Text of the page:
.
.
.
.
US foreign policy

US is not engaged in ‘open war’ with Iran-backed militias: State Department official

Published: Updated:

The United States is not engaged in an “open war” with Iran-backed militias despite the latter ramping up attacks on US forces in the Middle East, a senior State Department official said Friday.

An uptick in militia attacks has been seen in recent weeks and months on US bases in Iraq and Syria, which have led US President Joe Biden to order retaliatory airstrikes. But the tit-for-tat moves do not insinuate an indirect.

For all the latest headlines, follow our Google News channel online or via the app.

“I understand that some of these militias completely disagree with what the United States is trying to do in Iraq in fighting ISIS, but we’re asking them, we’re demanding, that they just leave us alone and we’ll leave them alone, so that we can fight this common enemy, which is ISIS,” Acting Assistant Secretary of State Joey Hood said.

In an interview with Al Arabiya, Hood hit out at Tehran’s proxies and militias for the recurring attacks, “which serve no one’s interest, and only allow ISIS more freedom to operate.”

Asked about Lebanon, Hood berated the political elites in Beirut, calling them a “clique that has been in control for far too long.”

But the US diplomat extended an olive branch to Lebanese officials and said that if they want to show “that they’re actually leaders,” they would need to form a government “right now” capable of implementing badly needed reforms.

“And if they do that, countries in Europe and the United States have all said we are ready to support with billions of dollars in assistance. But we will not throw money at this problem without seeing those fundamental changes that need to take place,” Hood said.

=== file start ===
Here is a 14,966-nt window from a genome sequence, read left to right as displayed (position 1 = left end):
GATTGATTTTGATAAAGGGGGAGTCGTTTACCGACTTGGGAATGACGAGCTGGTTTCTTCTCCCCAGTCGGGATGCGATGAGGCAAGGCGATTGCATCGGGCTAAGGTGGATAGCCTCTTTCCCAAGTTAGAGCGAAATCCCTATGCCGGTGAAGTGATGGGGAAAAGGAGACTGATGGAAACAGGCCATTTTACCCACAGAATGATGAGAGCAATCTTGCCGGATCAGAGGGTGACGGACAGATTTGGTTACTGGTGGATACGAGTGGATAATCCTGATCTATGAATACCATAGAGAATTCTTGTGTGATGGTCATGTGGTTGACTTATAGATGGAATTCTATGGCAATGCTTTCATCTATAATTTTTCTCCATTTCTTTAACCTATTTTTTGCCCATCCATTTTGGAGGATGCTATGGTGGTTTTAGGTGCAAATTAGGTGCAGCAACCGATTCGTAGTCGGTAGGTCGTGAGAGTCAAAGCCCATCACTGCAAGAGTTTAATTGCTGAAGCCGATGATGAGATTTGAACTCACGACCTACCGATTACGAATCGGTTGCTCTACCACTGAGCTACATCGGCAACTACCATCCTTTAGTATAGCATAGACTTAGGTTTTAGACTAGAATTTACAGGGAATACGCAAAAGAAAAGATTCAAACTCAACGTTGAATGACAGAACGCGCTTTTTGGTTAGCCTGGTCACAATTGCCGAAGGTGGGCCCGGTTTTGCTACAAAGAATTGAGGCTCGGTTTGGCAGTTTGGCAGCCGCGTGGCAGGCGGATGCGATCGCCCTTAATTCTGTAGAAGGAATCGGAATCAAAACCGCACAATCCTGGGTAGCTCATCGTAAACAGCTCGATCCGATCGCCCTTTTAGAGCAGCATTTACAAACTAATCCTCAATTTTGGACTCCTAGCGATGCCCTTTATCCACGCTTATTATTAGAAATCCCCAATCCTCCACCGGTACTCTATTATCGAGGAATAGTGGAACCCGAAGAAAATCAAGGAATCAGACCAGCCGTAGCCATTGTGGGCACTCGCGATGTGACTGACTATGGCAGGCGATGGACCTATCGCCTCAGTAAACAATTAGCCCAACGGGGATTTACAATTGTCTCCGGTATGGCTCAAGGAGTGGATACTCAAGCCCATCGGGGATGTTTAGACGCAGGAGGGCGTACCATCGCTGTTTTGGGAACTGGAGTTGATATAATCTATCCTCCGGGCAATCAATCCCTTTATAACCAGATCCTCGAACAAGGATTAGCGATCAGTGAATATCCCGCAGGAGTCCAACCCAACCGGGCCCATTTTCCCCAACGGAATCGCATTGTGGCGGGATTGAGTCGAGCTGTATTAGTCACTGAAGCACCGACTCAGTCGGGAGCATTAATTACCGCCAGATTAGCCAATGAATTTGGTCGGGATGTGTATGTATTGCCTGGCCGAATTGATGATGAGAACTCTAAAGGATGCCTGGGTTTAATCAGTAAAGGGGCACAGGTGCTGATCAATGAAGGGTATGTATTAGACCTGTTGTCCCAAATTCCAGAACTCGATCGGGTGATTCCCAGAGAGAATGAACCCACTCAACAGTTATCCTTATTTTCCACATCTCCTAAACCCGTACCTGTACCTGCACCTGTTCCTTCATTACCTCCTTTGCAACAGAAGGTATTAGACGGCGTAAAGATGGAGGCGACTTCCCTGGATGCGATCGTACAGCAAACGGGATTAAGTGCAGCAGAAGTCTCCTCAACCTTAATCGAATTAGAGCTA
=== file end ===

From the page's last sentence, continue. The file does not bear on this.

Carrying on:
Washington will, however, continue to provide humanitarian aid to the Lebanese people who are suffering. “And it’s needless suffering brought on by a political class that doesn’t seem willing to make the compromises that it needs to make to just pursue the reforms that everyone knows that they need to pursue,” Hood said.

As for the Lebanese army, Hood said the US was coordinating with allies, including Saudi Arabia and France, to help. Calling the Lebanese army as a “linchpin to stability in the country,” Hood said: “We need to make sure that they at least have what they need to continue doing their jobs.”

Hood also discussed Libya and Syria during his interview with Al Arabiya.

In Libya, the US diplomat said Washington was in talks with its allies, including Turkey, for ways to ensure the withdrawal of foreign fighters and mercenaries.

He called for elections to take place on the scheduled date of December 24.

“And Libya is lucky because it doesn’t have a huge population, and it does have hydrocarbon resources. So it’s not for a destitute country. You can say it’s a failed state in terms of governance, but in terms of being able to fund its own redevelopment, that possibility is there,” Hood said.

Turning to Syria, Hood said the US was “not about regime change in Damascus” when asked if Washington was still demanding that Syrian President Bashar al-Assad be replaced.

“What we’re about is a UN-led political process that will lead to a Syrian government that is fully representative of his people and takes care of its people and doesn’t torture them, doesn’t put them in prison for their political views, doesn’t withhold assistance from them, doesn’t gas them and drop barrel bombs on them, as the Assad regime has done,” he said.

But the UN-led political process does not have a very good chance “right now, because Bashar is not taking it very seriously,” Hood said.